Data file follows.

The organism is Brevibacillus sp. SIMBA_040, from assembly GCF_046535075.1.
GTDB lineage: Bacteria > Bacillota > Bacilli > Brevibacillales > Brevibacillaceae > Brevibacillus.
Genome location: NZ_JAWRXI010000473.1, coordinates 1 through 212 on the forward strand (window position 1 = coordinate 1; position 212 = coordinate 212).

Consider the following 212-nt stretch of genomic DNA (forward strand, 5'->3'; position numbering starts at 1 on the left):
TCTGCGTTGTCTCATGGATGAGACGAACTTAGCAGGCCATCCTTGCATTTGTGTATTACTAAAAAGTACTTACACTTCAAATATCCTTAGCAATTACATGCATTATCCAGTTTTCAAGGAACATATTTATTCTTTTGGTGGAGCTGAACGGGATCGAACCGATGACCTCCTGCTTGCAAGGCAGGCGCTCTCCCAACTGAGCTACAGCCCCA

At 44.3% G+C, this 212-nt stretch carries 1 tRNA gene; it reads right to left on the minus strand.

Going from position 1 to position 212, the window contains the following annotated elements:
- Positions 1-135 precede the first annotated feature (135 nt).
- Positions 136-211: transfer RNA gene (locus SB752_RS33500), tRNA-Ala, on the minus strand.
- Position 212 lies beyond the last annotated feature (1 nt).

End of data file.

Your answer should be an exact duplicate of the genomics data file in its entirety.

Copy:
The organism is Brevibacillus sp. SIMBA_040, from assembly GCF_046535075.1.
GTDB lineage: Bacteria > Bacillota > Bacilli > Brevibacillales > Brevibacillaceae > Brevibacillus.
Genome location: NZ_JAWRXI010000473.1, coordinates 1 through 212 on the forward strand (window position 1 = coordinate 1; position 212 = coordinate 212).

Consider the following 212-nt stretch of genomic DNA (forward strand, 5'->3'; position numbering starts at 1 on the left):
TCTGCGTTGTCTCATGGATGAGACGAACTTAGCAGGCCATCCTTGCATTTGTGTATTACTAAAAAGTACTTACACTTCAAATATCCTTAGCAATTACATGCATTATCCAGTTTTCAAGGAACATATTTATTCTTTTGGTGGAGCTGAACGGGATCGAACCGATGACCTCCTGCTTGCAAGGCAGGCGCTCTCCCAACTGAGCTACAGCCCCA

At 44.3% G+C, this 212-nt stretch carries 1 tRNA gene; it reads right to left on the minus strand.

Going from position 1 to position 212, the window contains the following annotated elements:
- Positions 1-135 precede the first annotated feature (135 nt).
- Positions 136-211: transfer RNA gene (locus SB752_RS33500), tRNA-Ala, on the minus strand.
- Position 212 lies beyond the last annotated feature (1 nt).